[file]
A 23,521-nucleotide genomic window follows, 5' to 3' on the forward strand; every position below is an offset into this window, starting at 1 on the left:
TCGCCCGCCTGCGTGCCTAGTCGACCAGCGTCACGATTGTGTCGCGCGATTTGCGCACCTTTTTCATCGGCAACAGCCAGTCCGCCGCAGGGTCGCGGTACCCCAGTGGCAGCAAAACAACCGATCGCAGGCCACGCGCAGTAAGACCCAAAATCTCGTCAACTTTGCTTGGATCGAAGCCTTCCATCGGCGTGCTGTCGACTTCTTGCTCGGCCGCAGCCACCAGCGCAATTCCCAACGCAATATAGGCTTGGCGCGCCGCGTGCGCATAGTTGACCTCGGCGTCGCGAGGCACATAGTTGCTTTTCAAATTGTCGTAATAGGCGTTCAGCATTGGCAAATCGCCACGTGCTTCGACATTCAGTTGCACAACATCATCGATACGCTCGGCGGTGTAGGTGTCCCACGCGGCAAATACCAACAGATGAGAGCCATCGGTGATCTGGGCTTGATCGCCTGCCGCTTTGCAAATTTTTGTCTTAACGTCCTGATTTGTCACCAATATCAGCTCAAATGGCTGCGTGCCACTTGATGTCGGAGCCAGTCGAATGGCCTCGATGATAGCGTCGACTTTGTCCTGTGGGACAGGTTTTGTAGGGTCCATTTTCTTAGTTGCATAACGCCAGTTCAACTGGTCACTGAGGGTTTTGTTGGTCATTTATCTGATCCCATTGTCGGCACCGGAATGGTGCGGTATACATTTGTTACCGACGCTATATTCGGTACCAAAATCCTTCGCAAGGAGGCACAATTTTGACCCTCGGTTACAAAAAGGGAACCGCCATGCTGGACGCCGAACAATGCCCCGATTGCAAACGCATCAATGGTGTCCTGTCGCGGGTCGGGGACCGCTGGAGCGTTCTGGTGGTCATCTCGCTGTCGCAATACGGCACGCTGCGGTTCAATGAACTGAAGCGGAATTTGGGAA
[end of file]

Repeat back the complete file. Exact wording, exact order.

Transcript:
A 23,521-nucleotide genomic window follows, 5' to 3' on the forward strand; every position below is an offset into this window, starting at 1 on the left:
TCGCCCGCCTGCGTGCCTAGTCGACCAGCGTCACGATTGTGTCGCGCGATTTGCGCACCTTTTTCATCGGCAACAGCCAGTCCGCCGCAGGGTCGCGGTACCCCAGTGGCAGCAAAACAACCGATCGCAGGCCACGCGCAGTAAGACCCAAAATCTCGTCAACTTTGCTTGGATCGAAGCCTTCCATCGGCGTGCTGTCGACTTCTTGCTCGGCCGCAGCCACCAGCGCAATTCCCAACGCAATATAGGCTTGGCGCGCCGCGTGCGCATAGTTGACCTCGGCGTCGCGAGGCACATAGTTGCTTTTCAAATTGTCGTAATAGGCGTTCAGCATTGGCAAATCGCCACGTGCTTCGACATTCAGTTGCACAACATCATCGATACGCTCGGCGGTGTAGGTGTCCCACGCGGCAAATACCAACAGATGAGAGCCATCGGTGATCTGGGCTTGATCGCCTGCCGCTTTGCAAATTTTTGTCTTAACGTCCTGATTTGTCACCAATATCAGCTCAAATGGCTGCGTGCCACTTGATGTCGGAGCCAGTCGAATGGCCTCGATGATAGCGTCGACTTTGTCCTGTGGGACAGGTTTTGTAGGGTCCATTTTCTTAGTTGCATAACGCCAGTTCAACTGGTCACTGAGGGTTTTGTTGGTCATTTATCTGATCCCATTGTCGGCACCGGAATGGTGCGGTATACATTTGTTACCGACGCTATATTCGGTACCAAAATCCTTCGCAAGGAGGCACAATTTTGACCCTCGGTTACAAAAAGGGAACCGCCATGCTGGACGCCGAACAATGCCCCGATTGCAAACGCATCAATGGTGTCCTGTCGCGGGTCGGGGACCGCTGGAGCGTTCTGGTGGTCATCTCGCTGTCGCAATACGGCACGCTGCGGTTCAATGAACTGAAGCGGAATTTGGGAA